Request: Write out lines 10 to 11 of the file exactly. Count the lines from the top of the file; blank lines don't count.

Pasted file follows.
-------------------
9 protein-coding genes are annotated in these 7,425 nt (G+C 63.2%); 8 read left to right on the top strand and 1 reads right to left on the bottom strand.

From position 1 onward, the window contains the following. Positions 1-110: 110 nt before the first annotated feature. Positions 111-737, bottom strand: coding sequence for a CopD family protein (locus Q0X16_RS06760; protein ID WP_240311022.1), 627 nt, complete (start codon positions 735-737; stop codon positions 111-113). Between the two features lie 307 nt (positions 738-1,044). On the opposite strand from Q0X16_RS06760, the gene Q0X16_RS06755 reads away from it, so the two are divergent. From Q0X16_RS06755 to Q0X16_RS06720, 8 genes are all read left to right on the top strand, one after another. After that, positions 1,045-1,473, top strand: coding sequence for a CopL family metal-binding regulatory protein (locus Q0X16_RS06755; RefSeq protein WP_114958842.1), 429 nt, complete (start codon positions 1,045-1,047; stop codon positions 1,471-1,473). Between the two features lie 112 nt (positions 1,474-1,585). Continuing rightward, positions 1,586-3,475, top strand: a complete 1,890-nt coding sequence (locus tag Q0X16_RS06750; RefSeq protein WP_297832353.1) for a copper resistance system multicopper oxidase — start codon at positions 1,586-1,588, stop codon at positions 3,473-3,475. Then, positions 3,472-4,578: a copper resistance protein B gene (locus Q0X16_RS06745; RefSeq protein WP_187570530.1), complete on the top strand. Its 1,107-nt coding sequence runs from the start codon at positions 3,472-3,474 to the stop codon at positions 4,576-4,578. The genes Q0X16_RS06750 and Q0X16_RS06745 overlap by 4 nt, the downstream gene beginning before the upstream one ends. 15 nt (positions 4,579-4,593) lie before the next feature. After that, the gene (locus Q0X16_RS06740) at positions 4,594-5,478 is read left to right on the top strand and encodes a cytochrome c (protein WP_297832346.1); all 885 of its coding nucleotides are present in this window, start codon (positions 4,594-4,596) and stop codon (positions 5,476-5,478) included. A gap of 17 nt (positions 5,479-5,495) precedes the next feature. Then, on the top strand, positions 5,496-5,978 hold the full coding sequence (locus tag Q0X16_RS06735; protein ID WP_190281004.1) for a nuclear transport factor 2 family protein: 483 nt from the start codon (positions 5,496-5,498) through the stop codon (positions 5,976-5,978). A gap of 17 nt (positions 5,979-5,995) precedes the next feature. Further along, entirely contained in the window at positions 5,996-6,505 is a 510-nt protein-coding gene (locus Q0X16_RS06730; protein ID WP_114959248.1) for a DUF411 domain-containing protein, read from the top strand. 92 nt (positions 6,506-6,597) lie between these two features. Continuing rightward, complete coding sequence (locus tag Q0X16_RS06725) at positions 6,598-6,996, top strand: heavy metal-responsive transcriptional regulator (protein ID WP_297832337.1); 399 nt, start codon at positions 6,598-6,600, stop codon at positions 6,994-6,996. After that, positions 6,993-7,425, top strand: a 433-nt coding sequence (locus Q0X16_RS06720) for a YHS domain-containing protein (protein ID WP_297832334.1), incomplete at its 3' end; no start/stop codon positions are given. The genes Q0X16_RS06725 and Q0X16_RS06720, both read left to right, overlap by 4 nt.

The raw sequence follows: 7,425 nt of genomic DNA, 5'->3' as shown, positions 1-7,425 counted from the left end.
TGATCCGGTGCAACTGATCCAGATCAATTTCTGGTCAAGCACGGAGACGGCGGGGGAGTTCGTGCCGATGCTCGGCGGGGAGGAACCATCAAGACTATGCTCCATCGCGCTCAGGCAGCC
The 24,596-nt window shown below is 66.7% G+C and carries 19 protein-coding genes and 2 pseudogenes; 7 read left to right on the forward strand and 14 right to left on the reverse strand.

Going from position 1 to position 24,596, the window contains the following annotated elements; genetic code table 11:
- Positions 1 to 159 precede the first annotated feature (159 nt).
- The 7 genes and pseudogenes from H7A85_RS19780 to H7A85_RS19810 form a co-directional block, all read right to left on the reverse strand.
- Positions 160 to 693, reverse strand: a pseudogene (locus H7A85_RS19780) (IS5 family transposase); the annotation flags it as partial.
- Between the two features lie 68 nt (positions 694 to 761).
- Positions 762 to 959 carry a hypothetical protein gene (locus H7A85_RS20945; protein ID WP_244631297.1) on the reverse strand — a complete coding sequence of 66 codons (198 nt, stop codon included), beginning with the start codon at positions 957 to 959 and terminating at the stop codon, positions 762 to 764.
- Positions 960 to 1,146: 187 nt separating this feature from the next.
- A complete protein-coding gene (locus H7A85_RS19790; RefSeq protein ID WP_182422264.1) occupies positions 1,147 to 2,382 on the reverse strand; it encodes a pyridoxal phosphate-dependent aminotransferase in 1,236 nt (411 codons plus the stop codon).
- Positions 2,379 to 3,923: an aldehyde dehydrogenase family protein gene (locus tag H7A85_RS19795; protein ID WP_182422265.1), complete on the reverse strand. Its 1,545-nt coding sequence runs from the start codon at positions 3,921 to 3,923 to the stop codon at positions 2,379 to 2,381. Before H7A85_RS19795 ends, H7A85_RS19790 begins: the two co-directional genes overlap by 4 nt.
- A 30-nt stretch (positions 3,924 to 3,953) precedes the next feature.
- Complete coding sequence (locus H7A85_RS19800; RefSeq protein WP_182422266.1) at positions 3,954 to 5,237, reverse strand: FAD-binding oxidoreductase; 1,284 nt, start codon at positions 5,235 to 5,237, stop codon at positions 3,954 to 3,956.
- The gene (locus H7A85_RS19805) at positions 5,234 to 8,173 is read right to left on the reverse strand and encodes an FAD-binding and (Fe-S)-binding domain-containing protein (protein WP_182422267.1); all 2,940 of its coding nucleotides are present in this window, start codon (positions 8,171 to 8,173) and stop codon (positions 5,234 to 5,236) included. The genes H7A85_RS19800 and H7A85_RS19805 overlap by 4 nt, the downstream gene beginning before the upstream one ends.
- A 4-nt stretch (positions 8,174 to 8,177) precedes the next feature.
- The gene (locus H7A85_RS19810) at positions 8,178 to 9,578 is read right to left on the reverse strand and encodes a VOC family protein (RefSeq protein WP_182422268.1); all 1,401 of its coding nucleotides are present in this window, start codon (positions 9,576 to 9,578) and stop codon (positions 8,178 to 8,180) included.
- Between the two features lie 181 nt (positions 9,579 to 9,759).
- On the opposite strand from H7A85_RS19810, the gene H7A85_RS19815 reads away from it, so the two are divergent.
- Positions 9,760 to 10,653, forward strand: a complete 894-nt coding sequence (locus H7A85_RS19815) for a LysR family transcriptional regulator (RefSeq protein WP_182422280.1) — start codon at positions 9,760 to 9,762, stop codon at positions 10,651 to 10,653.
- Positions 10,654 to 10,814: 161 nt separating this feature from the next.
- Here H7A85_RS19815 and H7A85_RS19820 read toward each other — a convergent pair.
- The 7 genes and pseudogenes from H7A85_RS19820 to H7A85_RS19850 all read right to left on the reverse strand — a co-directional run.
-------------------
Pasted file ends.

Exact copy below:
- Between the two features lie 68 nt (positions 694 to 761).
- Positions 762 to 959 carry a hypothetical protein gene (locus H7A85_RS20945; protein ID WP_244631297.1) on the reverse strand — a complete coding sequence of 66 codons (198 nt, stop codon included), beginning with the start codon at positions 957 to 959 and terminating at the stop codon, positions 762 to 764.